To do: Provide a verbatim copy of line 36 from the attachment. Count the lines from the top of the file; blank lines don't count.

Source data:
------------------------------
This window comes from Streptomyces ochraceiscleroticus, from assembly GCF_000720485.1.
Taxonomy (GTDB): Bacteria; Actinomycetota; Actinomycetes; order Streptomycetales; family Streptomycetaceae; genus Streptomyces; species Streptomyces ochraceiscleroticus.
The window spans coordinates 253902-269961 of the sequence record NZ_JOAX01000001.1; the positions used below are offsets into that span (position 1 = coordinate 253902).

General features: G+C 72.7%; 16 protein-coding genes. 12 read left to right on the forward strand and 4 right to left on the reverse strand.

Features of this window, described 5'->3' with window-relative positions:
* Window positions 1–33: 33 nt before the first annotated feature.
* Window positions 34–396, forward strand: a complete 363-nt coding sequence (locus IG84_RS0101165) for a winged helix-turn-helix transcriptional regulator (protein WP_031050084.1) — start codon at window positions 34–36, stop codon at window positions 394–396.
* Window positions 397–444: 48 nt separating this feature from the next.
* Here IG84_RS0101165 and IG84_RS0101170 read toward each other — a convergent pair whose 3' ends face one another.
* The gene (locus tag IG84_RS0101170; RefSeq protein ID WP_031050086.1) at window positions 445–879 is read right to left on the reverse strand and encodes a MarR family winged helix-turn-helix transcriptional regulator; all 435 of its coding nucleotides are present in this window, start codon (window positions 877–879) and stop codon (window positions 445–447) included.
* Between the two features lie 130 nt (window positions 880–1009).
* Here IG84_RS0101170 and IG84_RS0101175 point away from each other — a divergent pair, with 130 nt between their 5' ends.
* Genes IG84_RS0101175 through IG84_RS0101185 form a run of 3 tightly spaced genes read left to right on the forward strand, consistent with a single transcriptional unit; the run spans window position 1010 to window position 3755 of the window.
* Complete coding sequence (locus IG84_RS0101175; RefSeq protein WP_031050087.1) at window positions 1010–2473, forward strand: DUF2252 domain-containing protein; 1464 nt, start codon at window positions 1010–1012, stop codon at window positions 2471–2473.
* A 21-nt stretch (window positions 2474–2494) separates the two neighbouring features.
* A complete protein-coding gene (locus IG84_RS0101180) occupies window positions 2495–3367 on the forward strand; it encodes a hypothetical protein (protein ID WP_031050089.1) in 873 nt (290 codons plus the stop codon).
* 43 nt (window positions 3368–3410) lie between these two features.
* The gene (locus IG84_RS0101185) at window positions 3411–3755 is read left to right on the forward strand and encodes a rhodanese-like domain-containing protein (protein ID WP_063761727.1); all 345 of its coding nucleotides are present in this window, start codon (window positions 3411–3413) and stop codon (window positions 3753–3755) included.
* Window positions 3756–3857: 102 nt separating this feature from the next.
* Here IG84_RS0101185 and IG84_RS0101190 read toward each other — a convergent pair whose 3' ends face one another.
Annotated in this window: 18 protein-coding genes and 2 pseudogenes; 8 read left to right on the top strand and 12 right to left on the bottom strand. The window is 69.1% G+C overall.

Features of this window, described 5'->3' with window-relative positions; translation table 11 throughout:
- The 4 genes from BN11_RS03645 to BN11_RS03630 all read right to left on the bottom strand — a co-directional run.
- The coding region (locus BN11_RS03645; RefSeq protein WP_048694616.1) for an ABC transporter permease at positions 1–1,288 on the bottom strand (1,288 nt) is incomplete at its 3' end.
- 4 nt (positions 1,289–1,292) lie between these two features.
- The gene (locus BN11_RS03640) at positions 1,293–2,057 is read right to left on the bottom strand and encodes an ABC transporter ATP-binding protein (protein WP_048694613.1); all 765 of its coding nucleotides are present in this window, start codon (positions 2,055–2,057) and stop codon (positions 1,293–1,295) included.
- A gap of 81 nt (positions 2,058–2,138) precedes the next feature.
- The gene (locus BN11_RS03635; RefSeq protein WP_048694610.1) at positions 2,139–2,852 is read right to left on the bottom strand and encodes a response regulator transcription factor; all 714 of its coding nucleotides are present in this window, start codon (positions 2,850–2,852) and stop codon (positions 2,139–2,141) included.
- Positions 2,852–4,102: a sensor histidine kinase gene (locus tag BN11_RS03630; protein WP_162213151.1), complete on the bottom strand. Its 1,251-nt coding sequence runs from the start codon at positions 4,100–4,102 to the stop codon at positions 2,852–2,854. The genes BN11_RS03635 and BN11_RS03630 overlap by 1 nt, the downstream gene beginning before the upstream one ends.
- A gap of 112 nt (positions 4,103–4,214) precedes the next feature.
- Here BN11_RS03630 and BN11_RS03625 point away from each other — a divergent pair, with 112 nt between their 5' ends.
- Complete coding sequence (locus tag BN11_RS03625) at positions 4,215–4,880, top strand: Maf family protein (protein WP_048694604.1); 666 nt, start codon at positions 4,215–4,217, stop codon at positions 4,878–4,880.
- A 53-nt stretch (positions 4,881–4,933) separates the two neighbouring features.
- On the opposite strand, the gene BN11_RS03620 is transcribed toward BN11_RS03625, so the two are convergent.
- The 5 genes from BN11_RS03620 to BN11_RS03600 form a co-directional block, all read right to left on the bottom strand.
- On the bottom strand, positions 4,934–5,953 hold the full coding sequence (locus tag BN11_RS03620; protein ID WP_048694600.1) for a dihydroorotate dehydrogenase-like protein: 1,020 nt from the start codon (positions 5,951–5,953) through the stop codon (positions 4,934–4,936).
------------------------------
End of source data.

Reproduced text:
- On the bottom strand, positions 4,934–5,953 hold the full coding sequence (locus tag BN11_RS03620; protein ID WP_048694600.1) for a dihydroorotate dehydrogenase-like protein: 1,020 nt from the start codon (positions 5,951–5,953) through the stop codon (positions 4,934–4,936).